Adv Jele told the Committee that the NCACC Framework was grounded in domestic law, which was in harmony with treaties and conventions. The Cabinet committee applied itself effectively within the confines of prescribed laws, and it supported compliance with international commitments on arms control. The secretariat was supported to attend ams control meetings wherever these meetings took place.
The defence industry in South Africa was growing as evidenced by the figures presented.
(See graphs and tables in the presentation.)
Mr S Marais (DA) wanted to know why the default judgement had been granted when the NACC had followed legal processes and routes. Why did that slip through the cracks and who was responsible? Now the consequences were being seen? He asked what effect the resultant lack of exports to the UAE, Turkey, and Saudi Arabia had had on the local arms industry in the past year. Was the issuing of export permits considered?
Adv Jele said summonses were served on the NACC on15 June, the day before the youth day holiday, The set down notice was for two days later. This could have been a tactic to stifle their response. Legal briefings resided within the Department of Defence. There was a problem in the legal system in lodging a plea in time and a default judgement was granted. Processes were underway to find out what had happened and who was accountable.
The Chairperson reminded him of Mr Marais’ question about the effect of the judgement on arms exports. Adv Jele said there had been none. What had happened was that the Arms Control Committee had held back consideration of category A and B permit applications until they had been satisfied that plans were in place to mitigate the risk of diversion. Once they were satisfied, approvals were granted.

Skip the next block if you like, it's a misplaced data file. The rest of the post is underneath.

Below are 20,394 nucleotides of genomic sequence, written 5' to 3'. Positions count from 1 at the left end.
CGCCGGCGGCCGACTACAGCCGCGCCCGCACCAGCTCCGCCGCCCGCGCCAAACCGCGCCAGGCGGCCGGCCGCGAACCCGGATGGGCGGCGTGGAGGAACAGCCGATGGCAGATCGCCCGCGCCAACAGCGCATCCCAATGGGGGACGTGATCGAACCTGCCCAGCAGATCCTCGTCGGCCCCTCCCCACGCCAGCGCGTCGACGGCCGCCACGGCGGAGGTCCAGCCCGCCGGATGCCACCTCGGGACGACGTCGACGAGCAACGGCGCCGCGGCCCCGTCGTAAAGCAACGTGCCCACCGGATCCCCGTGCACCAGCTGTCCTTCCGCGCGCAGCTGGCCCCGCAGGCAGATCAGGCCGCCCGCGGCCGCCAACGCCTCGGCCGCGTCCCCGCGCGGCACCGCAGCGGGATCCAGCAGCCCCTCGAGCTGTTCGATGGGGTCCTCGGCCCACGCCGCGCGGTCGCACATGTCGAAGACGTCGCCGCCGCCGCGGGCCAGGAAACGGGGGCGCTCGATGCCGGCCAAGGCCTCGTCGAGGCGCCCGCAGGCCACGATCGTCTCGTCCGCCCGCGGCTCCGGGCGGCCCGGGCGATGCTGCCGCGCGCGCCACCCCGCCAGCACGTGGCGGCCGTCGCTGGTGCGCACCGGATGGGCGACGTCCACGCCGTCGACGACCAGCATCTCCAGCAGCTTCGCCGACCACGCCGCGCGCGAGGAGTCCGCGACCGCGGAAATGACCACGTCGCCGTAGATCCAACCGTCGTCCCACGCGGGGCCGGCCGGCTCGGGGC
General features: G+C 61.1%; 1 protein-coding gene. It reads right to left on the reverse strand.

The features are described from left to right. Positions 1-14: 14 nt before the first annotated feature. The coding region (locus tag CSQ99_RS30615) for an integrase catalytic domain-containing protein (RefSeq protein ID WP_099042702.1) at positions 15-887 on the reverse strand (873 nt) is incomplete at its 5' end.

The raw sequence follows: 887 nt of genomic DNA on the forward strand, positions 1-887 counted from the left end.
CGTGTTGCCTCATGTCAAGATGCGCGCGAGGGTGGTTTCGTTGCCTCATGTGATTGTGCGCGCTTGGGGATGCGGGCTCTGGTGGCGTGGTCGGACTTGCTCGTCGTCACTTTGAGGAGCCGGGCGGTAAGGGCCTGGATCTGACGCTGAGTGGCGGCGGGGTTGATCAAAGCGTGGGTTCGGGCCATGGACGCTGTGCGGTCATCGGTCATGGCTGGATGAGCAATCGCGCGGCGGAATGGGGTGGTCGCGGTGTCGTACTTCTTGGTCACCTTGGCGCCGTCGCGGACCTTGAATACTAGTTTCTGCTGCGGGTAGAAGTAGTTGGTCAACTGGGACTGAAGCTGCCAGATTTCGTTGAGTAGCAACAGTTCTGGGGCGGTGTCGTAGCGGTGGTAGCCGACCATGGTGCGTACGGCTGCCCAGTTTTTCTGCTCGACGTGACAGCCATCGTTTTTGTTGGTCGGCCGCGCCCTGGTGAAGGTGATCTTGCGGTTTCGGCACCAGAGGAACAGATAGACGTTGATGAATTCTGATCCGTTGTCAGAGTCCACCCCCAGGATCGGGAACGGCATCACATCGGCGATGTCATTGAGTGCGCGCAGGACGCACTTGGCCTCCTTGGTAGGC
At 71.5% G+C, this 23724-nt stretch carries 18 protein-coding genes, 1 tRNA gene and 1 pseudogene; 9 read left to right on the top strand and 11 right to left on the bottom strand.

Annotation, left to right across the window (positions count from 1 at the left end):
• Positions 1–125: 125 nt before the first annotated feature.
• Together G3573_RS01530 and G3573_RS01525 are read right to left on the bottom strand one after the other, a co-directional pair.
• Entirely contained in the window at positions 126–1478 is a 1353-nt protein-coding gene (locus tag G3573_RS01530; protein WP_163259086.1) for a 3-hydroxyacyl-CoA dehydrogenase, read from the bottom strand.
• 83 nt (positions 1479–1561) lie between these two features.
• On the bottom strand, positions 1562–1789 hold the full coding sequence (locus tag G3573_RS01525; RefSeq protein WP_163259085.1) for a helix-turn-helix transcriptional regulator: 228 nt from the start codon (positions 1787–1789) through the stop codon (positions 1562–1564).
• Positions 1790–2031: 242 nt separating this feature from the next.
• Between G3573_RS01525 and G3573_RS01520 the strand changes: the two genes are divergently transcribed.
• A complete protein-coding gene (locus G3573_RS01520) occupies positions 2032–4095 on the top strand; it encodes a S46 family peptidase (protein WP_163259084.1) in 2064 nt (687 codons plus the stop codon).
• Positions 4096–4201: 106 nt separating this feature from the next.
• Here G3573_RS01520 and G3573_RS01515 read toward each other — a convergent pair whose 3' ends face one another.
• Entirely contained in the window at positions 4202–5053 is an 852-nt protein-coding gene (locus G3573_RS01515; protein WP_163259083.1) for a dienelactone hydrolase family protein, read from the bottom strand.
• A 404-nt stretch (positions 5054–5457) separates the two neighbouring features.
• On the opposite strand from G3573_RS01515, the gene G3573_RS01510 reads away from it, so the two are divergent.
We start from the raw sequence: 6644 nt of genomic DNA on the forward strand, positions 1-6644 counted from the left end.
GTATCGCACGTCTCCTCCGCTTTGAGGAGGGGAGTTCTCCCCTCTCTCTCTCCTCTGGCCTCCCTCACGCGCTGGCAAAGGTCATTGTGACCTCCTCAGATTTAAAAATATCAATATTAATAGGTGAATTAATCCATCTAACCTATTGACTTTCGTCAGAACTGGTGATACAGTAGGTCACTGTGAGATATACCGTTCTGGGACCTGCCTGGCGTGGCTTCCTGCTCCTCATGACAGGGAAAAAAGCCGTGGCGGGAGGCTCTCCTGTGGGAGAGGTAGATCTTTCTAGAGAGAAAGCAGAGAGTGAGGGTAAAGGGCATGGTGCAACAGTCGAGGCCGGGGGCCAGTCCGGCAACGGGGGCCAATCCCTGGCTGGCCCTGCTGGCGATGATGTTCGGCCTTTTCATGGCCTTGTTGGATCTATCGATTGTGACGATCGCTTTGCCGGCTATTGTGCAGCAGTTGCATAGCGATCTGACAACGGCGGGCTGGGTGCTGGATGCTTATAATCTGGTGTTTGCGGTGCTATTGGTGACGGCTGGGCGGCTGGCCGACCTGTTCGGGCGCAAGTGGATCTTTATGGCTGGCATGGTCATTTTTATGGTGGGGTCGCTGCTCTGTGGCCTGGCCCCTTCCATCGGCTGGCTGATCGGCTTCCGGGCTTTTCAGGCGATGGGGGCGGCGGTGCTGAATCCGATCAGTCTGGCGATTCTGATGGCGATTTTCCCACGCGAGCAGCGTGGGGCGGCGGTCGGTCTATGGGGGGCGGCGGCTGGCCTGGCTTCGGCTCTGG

Mr D Ryder (DA, Gauteng) asked what progress was being made with the digital permit platform. He asked where there were concerns from the defence industry about permits that needed to be addressed and whether there were any blockages affecting the industry, which was under great strain. He noted that the NACC report referred to 57 permits for imports from 19 countries, but the detailed breakdown showed only one import, from Sweden. In the light of the current conflict between Russia and Ukraine, were there regular assessments about which countries might be involved in human rights abuses and reviews of South Africa’s position on countries it wanted to do business with?
The Minister said the NACC remained alert. There were monthly reviews.
Adv Jele said the new IT system had gone live, but it was still at a diagnostic stage. What was loaded was also reflected in the old system so it could not be lost. On the arms industry, he said the NCACC had held discussions with selected players about pressure points. He requested that he respond in writing on the detailed breakdown on exports and imports.
Ms T Legwase (ANC) asked when the NACC electronic permit system would be finalised. Had the defence industry embraced the new electronic permit system? Were any challenges foreseen?
Adv Jele said contracting permits were essentially indicative of authorisation whereas exports were actual. They had been authorised and exported. Due diligence was done to ensure the goods left the country for their destination, and all the necessary paperwork was done.
The Chairperson reassured the Committee that these processes were implemented to ensure the country stayed within the law in what it is doing.
The meeting was adjourned.
Download as PDF
You can download this page as a PDF using your browser's print functionality. Click on the "Print" button below and select the "PDF" option under destinations/printers.
See detailed instructions for your browser here.